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Nevada football faces UNLV, aims to keep Fremont Cannon

Joe Santoro
Nevada Appeal

WOLF PACK GAME DAY

Nevada (2-2) vs. UNLV (1-3)

Saturday, 4 p.m. at Mackay Stadium

Radio: 94.5 FM, 630 AM

The UNLV Rebels are willing to give the shirt off their back to bring the Fremont Cannon back to Las Vegas.

“At our first team meeting this week I told everyone, ‘Nobody wears blue this week. We don’t want to see it,’” said Rebels head coach Tony Sanchez, referring to the primary color of the Nevada Wolf Pack.

Passions will definitely run deep on Saturday, Oct. 3, at 4 p.m. when the Rebels and Wolf Pack meet at Mackay Stadium in the 41st edition of the Battle for the Fremont Cannon.

“When I first got the job (after last season) the first thing everybody kept telling me was, ‘Get the cannon back, coach. Get the cannon back,’” said Sanchez, who was 85-5 with six state championships in six seasons as Bishop Gorman High’s head coach from 2009-14. “We’re hell bent on bringing the cannon back.”

The Wolf Pack, which has won nine of its last 10 meetings with the Rebels, is just as intent on keeping the cannon in Northern Nevada.

“We’ll keep it blue,” sophomore offensive tackle Austin Corbett said. “We’re going to do everything we can to make sure it stays here with us.”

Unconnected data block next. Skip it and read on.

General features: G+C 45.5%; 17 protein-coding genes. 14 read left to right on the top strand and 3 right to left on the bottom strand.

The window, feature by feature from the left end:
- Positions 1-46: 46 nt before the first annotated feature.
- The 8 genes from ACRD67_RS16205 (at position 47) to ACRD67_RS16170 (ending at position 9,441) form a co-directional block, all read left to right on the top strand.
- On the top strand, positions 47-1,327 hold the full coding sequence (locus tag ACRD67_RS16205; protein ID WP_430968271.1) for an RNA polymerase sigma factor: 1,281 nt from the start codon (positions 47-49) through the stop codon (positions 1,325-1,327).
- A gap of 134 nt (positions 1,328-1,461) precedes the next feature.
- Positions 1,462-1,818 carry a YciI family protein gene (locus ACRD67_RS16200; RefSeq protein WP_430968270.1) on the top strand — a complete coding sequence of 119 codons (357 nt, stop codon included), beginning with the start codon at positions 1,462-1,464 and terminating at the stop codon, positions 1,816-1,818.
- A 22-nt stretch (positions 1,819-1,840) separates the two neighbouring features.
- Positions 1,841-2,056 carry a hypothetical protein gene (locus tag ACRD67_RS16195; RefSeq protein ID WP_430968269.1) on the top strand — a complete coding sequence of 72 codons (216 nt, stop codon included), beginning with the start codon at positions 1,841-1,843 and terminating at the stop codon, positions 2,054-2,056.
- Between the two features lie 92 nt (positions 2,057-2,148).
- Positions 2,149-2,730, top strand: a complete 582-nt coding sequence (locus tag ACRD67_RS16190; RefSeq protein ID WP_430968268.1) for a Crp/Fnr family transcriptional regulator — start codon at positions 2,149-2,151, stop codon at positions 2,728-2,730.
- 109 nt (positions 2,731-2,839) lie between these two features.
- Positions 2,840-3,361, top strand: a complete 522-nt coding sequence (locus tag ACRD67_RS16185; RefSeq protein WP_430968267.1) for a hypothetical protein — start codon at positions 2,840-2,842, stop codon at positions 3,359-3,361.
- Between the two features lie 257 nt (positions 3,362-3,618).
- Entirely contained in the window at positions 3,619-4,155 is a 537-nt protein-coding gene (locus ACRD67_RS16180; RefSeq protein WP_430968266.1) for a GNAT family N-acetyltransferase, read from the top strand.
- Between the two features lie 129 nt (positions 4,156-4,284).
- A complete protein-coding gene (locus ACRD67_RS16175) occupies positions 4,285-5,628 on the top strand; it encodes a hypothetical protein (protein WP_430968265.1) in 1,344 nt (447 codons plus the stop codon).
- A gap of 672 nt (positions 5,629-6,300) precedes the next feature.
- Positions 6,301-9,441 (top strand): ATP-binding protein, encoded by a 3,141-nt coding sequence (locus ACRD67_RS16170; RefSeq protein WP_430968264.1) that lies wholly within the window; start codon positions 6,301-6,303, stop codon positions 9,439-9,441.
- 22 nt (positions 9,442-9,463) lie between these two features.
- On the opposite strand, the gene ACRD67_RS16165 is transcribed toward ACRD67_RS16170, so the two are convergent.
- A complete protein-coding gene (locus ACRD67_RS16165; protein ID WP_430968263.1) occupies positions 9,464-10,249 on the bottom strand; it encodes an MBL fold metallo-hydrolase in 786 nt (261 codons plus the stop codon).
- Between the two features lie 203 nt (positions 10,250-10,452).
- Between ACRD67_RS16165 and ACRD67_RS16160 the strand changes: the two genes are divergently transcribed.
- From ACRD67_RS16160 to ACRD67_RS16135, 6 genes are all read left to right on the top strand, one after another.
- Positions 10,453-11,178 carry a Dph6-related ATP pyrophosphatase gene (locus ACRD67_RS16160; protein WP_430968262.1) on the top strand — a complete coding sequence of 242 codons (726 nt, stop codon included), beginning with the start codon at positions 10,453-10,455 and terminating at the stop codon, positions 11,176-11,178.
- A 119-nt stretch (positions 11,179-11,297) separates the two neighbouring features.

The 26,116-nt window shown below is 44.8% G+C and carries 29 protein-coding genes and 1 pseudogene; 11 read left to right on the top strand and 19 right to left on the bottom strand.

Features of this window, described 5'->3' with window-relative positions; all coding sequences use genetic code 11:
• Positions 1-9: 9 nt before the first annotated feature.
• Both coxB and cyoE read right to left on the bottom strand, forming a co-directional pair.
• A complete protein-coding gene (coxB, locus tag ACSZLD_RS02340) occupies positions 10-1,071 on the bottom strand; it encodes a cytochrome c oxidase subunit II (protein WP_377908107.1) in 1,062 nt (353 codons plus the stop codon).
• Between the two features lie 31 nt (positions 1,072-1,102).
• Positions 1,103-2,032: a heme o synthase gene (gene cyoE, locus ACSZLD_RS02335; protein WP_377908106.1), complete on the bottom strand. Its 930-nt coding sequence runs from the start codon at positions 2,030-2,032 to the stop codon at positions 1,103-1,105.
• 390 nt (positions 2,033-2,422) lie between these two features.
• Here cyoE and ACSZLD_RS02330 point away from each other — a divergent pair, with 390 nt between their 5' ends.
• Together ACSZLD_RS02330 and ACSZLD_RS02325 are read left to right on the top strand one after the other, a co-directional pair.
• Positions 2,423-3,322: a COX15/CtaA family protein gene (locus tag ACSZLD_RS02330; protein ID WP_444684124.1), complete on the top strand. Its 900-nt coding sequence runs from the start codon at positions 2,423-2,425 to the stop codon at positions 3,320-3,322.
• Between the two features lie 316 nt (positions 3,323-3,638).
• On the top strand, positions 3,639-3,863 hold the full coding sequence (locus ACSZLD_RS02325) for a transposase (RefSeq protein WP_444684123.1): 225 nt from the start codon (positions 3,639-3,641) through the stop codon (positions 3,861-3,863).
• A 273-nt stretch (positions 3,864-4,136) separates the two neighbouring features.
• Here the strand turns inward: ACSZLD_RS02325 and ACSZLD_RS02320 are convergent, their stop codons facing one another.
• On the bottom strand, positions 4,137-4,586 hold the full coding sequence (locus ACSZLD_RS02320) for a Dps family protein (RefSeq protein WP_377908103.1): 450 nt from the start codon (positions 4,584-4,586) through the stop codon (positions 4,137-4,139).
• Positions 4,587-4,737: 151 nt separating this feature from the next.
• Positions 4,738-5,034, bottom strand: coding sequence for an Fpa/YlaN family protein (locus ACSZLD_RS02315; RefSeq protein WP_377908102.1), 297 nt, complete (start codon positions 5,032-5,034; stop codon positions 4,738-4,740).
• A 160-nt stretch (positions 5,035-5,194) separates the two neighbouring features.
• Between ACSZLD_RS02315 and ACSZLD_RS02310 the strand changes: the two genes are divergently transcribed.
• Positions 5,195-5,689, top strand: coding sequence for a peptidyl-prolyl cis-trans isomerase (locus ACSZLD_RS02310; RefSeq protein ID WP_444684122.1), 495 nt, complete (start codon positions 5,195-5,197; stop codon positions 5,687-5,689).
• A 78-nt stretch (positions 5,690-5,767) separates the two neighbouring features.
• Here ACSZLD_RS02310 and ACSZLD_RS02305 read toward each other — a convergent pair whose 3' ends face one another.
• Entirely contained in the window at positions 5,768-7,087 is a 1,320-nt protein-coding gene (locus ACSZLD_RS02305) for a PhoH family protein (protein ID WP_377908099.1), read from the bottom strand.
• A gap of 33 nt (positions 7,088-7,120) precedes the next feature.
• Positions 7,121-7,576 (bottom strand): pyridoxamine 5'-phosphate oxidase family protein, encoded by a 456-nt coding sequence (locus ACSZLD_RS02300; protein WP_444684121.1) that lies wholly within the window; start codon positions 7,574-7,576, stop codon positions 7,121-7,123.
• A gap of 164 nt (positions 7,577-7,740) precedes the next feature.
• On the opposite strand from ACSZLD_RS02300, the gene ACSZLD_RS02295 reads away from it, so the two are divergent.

The home team has not won this rivalry game since the Wolf Pack won at Mackay Stadium, 37-0, in 2011. The Wolf Pack suffered a stunning 27-22 loss to the Rebels in 2013, the last time the game was played at Mackay Stadium.

Rebel quarterback Blake Decker (6-foot-2, 215-pound senior) has passed for 566 yards and five touchdowns. Running back Keith Whitely (5-9, 195-pound junior) has gained 265 yards and Xzaviar Campbell (5-11, 220 freshman) has picked up 214. Wide receivers Kendal Keys (13 catches, 104 yards) and Devonte Boyd (12 catches for 231 yards, three scores) have been Decker’s favorite targets so far.

The Wolf Pack-Rebels game has been known to provoke an emotional response from fans, especially when the game is at Mackay Stadium. Both school presidents (Nevada’s Marc Johnson and UNLV’s Len Jessup) have done public service announcements and sent out press releases this week, asking fans to keep the cheering under control and in good taste.

Sanchez, though, has already started the war of the words this week, calling his rival school to the north the “University of Reno, Nevada.” He also made sure to reinforce the notion that Wolf Pack fans can get a little out of control at times.


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